Shepherds show us God’s unconditional love in Jesus Christ

IMG_2003I’ve got a bit of last-minute wrapping to do…. 

Click to watch the Red Box Black Box Magic Trick.

A brain teaser – a Christmas conundrum to puzzle over. How can both boxes fit inside each other?

There will be lots of presents being opened later on today – may be you have already torn into the wrappings and know exactly what you have. You may have chosen it or given strong hints of what you would like. You may be waiting till after lunch or later today. This year is a bit different so we’re going to meet up with our elder son and daughter-in-law online and then all 5 of us can do some opening together.

Gifts come with different price tags but the most important cost is the love behind them. It says on my shopping bag – ‘give a little love’ – a marketing strapline for this year. This almost says it, but I think there is something fuller on offer to us.

Today it’s not the gift of a little love, but the gift of total love; love without price, or you might say which costs everything, love without restriction and without reserve. Unconditional love is what is on offer to us as the gift of Christmas, in the child in the manger. This comes from the deepest point in the heart of God, who gives his very life and self to us so that we can know and share in his life and love and hope.

This is what was announced to the shepherds on the hillside in the gospel reading (Luke 2:1-20). They were a group on the margins of society, who were poor and, in the pecking order of the society of their day, not really counted as being very important at all. And yet it is to them that the angels announce the birth. It is those who don’t feel at the centre of everything, who may well be feeling isolated, forgotten, ignored, taken for granted, put upon, that this message of love and hope comes first.

The shepherds show us the full extent of the dazzling glory revealed to them, because no one is counted out or ignored by this love and embrace from God. That is a radical message of inclusion and equality, of grace let loose, one that challenges so many assumptions even today. It raises up those who feel cast down and abandoned. The message of the shepherds is that no one is outside of this radical love, no one is beyond the love of God. There may be all sorts of people we struggle to see this applying to, and one of them may be yourself. Many of us struggle with that thought, with accepting that we are counted in and loved.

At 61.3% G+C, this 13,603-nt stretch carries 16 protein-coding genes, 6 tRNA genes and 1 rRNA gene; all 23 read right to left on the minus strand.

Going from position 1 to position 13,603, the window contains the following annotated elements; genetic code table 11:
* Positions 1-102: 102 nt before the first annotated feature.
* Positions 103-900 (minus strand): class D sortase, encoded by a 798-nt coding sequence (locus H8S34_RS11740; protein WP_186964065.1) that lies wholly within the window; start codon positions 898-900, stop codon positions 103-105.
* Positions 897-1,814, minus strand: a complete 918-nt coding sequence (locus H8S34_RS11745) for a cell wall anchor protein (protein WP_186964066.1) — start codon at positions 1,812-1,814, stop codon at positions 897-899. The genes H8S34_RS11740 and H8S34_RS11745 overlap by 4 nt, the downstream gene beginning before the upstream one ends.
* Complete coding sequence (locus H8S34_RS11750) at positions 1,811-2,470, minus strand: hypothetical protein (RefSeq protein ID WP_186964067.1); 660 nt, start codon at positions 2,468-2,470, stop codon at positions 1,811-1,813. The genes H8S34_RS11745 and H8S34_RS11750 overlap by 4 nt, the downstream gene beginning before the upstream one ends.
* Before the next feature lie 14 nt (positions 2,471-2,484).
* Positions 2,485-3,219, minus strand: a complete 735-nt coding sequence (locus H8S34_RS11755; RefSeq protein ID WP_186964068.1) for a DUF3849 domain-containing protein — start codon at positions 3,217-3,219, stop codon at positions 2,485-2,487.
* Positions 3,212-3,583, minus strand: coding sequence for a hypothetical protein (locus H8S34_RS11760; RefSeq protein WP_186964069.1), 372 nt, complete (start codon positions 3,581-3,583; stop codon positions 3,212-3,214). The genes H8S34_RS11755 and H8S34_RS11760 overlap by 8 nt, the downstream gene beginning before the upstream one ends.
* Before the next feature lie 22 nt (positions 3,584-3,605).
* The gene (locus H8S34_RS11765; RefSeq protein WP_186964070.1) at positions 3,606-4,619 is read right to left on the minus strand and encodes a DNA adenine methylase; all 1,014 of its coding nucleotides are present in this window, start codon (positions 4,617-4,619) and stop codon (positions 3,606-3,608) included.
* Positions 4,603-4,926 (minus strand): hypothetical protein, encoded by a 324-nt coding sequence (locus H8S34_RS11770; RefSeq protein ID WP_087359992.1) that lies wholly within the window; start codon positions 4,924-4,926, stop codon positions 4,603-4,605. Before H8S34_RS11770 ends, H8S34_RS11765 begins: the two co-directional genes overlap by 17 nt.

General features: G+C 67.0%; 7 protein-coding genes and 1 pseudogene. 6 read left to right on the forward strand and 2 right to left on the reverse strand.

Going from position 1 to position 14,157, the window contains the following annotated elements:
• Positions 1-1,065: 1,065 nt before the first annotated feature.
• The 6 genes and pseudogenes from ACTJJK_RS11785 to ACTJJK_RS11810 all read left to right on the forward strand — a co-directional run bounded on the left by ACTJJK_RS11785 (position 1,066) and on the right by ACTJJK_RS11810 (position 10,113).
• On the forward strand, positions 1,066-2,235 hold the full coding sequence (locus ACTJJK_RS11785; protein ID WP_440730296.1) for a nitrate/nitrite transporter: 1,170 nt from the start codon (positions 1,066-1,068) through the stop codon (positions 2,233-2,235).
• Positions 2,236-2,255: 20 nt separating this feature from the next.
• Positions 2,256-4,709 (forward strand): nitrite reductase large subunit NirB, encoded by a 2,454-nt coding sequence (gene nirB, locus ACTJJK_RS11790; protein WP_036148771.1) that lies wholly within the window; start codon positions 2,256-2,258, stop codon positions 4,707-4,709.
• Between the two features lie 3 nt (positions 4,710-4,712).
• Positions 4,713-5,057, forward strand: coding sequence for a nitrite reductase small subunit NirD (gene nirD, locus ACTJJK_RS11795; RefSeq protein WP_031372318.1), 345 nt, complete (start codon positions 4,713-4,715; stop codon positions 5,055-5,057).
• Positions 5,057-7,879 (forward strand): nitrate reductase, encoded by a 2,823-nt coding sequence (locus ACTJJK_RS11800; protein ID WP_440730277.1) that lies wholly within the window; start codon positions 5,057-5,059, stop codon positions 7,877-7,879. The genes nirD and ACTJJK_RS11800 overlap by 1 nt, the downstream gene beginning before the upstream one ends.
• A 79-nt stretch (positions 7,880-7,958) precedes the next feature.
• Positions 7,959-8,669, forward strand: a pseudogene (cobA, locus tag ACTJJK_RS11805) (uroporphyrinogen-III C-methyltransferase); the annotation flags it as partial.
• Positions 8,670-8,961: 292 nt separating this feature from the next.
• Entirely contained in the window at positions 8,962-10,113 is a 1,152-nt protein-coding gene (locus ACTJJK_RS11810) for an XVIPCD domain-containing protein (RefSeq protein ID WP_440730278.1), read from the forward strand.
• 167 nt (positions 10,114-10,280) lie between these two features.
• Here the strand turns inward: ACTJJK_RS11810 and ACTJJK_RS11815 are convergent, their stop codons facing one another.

This year has been tough for so many people, pushed to the limits of their resilience and further lockdowns and restrictions may well push us to the edge of coping. We may feel forgotten, abandoned, unloved, even punished for – well we must be bad if this is happening. It’s quite a deep thought. Rationally we can say that’s nonsense, but, you know, there is an angry parent image that so many struggle with when thinking of God. Today, Christmas Day, shows us that the heart of God is not angry, but loving, unconditionally loving.

That God should be present in this child, in this man who grew up to show just how much God loves us in his death and resurrection, this may be as puzzling as those two boxes I toyed with at the beginning. How can they both fit inside each other? A shift of angle to look at them differently reveals their secret and I won’t spoil it for you. So Christmas seems unlikely, implausible. Yet through the eyes of Easter, when we see the full cost, it becomes the mystery of life revealed in love. And then we begin to see the depths beneath the struggle, what this bible story is trying to say to us through its pictures and imagery of shepherds on a hill side and angels making God known to them. Glory comes to the most unsuspecting and in the most surprising and unpromising places.

May this Christmas be a time when the gift of unconditional love that doesn’t let go, even when we think it might, raise you up and place a song a praise once more in your heart. No one is beyond the gift of this unconditional love – not even us. Today calls us to expand our compassion, expand our charity and expand our embrace. For to us a child is born, to us a son is given and his name will be Emmanuel, God is with us.

Sermon for Christmas Day, Peterborough Parish Church, Friday 25th December 2020.

About Revd Canon Ian Black

Ian is Vicar of Peterborough and Canon Residentiary of Peterborough Cathedral in the Church of England Diocese of Peterborough. He served as Rural Dean of Peterborough for 5 years. Prior to moving to Peterborough, Ian was in Leeds for 10 years in Leeds, as Vicar of Whitkirk and as a member of the Chapter of Ripon Cathedral. He has also worked in Kent in Maidstone and as priest-in-charge of a group of parishes 10 miles north west of Canterbury. He was a Minor Canon of Canterbury Cathedral, a prison chaplain and Assistant Director of Post-Ordination Training for the Diocese of Canterbury. Prior to ordination Ian had a career in tax, both with the Inland Revenue as a PAYE Auditor and a firm of Chartered Accountants as a Tax Accountant. Ian was born and grew up in Stratford-upon-Avon and is a former head chorister at Shakespeare's Church - Holy Trinity. He studied in Canterbury, Lincoln Theological College and has a Master of Divinity degree from Nottingham University. He is married with two sons. Publications include three books of prayers: Prayers for all occasions (SPCK 2011), Intercessions for Years A, B & C (SPCK 2009) and Intercessions for the Calendar of Saints and Holy Days (SPCK 2005). His most recent book, 'Follow me: living the sayings of Jesus', was published by Sacristy Press in 2017. There is a hymn based on this 'Christ the Saviour'. He has been writing online since the mid 1990s. Ian is a keen photographer and these frequently appear in his posts and on social media.
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